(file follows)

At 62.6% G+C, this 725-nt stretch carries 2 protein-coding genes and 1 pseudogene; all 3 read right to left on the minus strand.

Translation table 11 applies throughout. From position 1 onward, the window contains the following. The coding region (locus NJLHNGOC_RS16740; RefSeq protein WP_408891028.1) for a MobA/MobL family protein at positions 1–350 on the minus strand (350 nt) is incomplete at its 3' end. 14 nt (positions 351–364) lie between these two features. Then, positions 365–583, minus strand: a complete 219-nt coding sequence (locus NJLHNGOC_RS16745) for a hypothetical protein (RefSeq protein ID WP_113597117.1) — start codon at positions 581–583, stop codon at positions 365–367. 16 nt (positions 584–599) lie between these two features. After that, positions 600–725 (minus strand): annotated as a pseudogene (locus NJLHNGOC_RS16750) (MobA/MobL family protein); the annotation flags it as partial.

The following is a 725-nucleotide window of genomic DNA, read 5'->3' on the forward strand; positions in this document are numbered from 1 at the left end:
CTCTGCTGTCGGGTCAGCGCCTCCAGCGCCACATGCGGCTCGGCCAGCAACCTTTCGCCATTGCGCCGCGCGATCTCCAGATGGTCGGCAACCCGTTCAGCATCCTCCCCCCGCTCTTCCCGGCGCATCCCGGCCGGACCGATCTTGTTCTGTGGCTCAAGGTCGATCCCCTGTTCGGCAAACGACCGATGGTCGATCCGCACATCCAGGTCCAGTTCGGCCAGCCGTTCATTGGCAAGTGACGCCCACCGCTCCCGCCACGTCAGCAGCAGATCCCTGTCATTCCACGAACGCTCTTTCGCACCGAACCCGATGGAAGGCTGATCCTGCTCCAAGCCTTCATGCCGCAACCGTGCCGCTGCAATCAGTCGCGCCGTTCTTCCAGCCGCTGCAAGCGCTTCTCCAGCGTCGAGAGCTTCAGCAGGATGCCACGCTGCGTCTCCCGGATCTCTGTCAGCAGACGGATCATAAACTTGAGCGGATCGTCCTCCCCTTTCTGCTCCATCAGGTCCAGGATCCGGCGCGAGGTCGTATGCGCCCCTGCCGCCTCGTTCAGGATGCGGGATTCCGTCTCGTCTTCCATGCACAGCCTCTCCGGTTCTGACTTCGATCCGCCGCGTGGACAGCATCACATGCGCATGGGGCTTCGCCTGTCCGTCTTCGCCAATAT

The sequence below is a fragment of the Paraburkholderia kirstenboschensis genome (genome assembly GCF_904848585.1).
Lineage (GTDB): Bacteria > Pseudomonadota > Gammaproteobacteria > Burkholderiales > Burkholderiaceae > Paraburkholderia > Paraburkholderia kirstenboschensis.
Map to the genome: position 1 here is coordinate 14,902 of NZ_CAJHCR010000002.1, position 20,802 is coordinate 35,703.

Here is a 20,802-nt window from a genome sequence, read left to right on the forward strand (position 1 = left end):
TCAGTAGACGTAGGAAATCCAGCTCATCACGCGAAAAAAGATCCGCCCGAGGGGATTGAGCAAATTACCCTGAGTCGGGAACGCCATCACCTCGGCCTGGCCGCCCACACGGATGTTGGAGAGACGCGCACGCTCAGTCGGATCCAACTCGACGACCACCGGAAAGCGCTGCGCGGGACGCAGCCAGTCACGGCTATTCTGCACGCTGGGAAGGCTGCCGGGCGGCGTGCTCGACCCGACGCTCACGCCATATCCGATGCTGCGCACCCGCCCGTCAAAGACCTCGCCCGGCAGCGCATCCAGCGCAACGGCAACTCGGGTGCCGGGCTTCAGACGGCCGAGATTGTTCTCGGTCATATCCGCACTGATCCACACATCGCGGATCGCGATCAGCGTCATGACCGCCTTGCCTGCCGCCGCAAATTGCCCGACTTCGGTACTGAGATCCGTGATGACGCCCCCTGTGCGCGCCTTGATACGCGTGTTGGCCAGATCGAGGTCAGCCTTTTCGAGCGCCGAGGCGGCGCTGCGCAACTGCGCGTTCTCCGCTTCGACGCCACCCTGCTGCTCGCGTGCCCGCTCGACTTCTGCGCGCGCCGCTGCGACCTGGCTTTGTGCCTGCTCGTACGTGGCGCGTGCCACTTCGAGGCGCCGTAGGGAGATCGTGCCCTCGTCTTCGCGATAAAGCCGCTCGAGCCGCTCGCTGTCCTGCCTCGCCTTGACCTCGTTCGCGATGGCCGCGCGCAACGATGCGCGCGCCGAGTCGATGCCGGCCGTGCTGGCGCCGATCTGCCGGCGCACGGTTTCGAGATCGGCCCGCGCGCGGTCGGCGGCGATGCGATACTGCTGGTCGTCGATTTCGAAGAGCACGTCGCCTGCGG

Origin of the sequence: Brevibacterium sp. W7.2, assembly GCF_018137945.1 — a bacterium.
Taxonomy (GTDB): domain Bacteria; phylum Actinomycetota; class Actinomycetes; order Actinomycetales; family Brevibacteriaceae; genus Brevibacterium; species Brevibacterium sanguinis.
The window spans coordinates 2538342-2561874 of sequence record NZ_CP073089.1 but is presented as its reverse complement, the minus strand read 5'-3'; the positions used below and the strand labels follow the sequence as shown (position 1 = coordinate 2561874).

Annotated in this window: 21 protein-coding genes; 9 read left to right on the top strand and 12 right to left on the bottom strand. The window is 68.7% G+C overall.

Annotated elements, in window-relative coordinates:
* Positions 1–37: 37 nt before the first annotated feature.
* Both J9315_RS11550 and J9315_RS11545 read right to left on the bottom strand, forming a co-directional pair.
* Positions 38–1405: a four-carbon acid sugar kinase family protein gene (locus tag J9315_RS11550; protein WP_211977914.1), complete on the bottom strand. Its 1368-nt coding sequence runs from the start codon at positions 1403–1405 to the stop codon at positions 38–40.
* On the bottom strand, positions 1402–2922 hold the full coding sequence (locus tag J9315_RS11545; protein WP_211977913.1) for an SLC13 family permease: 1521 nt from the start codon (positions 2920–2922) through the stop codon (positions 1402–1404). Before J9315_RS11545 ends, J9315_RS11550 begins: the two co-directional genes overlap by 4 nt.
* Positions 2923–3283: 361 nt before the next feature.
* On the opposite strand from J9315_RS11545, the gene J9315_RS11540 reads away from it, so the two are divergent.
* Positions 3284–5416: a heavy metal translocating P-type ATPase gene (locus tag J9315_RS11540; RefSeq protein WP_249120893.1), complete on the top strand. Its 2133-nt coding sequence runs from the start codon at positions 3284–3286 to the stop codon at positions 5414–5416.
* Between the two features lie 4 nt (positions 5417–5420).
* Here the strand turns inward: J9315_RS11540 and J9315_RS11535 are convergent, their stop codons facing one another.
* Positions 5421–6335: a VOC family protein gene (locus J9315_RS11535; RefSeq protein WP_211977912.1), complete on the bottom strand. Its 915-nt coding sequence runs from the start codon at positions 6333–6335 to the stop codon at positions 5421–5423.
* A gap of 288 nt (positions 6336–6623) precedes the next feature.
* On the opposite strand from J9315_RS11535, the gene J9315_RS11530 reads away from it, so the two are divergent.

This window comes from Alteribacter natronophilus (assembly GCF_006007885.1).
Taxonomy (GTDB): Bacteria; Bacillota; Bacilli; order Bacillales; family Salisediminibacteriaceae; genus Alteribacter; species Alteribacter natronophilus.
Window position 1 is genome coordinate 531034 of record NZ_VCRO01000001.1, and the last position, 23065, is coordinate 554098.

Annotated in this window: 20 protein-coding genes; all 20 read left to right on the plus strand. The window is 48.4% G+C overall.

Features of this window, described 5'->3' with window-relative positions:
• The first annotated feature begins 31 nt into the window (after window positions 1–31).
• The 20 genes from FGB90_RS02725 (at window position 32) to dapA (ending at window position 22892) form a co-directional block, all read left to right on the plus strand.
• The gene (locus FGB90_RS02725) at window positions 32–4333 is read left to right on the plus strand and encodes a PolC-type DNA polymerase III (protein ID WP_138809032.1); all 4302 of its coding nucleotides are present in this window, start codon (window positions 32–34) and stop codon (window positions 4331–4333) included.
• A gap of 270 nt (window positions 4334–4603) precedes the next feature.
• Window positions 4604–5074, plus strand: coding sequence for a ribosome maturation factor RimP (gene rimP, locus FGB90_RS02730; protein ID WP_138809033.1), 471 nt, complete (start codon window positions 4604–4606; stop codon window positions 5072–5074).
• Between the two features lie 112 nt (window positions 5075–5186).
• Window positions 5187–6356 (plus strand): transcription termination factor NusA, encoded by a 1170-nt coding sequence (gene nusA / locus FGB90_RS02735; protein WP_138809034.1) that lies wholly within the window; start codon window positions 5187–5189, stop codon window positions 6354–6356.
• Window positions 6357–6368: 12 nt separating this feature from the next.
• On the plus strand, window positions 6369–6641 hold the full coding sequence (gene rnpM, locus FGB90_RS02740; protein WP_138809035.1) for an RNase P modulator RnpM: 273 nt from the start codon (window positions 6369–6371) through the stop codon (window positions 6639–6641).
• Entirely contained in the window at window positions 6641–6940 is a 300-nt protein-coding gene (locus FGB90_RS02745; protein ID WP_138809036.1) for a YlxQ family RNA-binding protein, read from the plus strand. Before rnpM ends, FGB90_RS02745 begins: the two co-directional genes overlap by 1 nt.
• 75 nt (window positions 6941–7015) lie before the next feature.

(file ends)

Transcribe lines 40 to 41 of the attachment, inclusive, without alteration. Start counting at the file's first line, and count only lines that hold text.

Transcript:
• On the plus strand, window positions 6369–6641 hold the full coding sequence (gene rnpM, locus FGB90_RS02740; protein WP_138809035.1) for an RNase P modulator RnpM: 273 nt from the start codon (window positions 6369–6371) through the stop codon (window positions 6639–6641).
• Entirely contained in the window at window positions 6641–6940 is a 300-nt protein-coding gene (locus FGB90_RS02745; protein ID WP_138809036.1) for a YlxQ family RNA-binding protein, read from the plus strand. Before rnpM ends, FGB90_RS02745 begins: the two co-directional genes overlap by 1 nt.